The infilling in half-timbered houses was more often made of wattle and daub, which is easier to make in irregular shapes, since no mould is required: a light framework of laths canes or sticks is made, onto which a thick layer of mud is daubed from both sides. The main strength of the wall is provided by the dried clay, but the wattle, apart from providing support during construction, also reinforces the finished wall to some extent, since it is less prone to cracking than the clay, holds the clay sticking to it together, and stops any cracks from propagating through the wall. A similar effect is provided by mixing straw, hair, or even wood chips into the clay mix, and most clay construction is done with such a mixture. (You may recall how upset the Israelites were when Pharaoh told them to make adobe bricks without straw.)
If you decide to compact your earth on the spot without a mould, wattle and daub is not the only option available to you. You can also build with rammed earth just by putting the earth where you want it and hitting it to compact it. If you read about 'dirt' floors in primitive or poor buildings, it is likely that they are in fact rammed earth floors made this way. Many roads are still built with this technique, as were the original fortifications of the Peter and Paul Fortress, in St. Petersburg. But if you build a wall like this, then what you are doing is 'cob construction.'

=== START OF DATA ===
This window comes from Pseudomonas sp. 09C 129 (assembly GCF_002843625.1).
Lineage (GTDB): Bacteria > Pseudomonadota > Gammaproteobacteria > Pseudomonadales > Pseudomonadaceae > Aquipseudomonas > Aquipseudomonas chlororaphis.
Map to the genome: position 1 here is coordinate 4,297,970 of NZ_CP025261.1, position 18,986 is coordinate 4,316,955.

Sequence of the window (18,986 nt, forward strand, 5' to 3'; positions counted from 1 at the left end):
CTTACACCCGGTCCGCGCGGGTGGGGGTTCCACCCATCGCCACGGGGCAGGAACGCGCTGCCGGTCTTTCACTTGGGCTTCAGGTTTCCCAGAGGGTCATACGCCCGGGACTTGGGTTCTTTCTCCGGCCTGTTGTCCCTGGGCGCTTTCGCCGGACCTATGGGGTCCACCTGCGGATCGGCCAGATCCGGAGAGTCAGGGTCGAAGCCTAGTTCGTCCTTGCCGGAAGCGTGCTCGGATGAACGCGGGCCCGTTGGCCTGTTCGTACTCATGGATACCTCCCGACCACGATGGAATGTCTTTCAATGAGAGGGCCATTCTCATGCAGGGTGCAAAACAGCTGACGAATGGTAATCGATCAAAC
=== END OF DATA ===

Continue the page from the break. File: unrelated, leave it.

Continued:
Traditional Cob Construction
Cob construction has been used at many times and in many places, but the area with which it is most associated in the English-speaking world is South-West England and South Wales, which are characterised by the widespread availability of suitable sandy clay subsoil for construction and the relative scarcity of the wood that would be required for most alternative kinds of clay construction. Cob buildings were being constructed there by the 13th Century at the latest, and continued to be built until the early 20th Century. The use of cob declined after the early 19th Century with the availability of cheap industrially-fired bricks. In recent years there has been a modest-scale revival in cob construction, in parallel with a generally greater interest in pre-industrial and craft techniques.
The success of the technique in what is by no means the driest part of the world demonstrates that the sensitivity of clay construction to rain is far from being an insurmountable obstacle. Wetness in and of itself is in any case no problem: what is needed is protection from flowing or standing water from above or from below. This was traditionally provided by supplying cob buildings with 'boots and a hat': the bottom of the wall was made of stone, and the roof was made with wide eaves to make sure any drips or rivulets coming off it were kept safely away from the wall.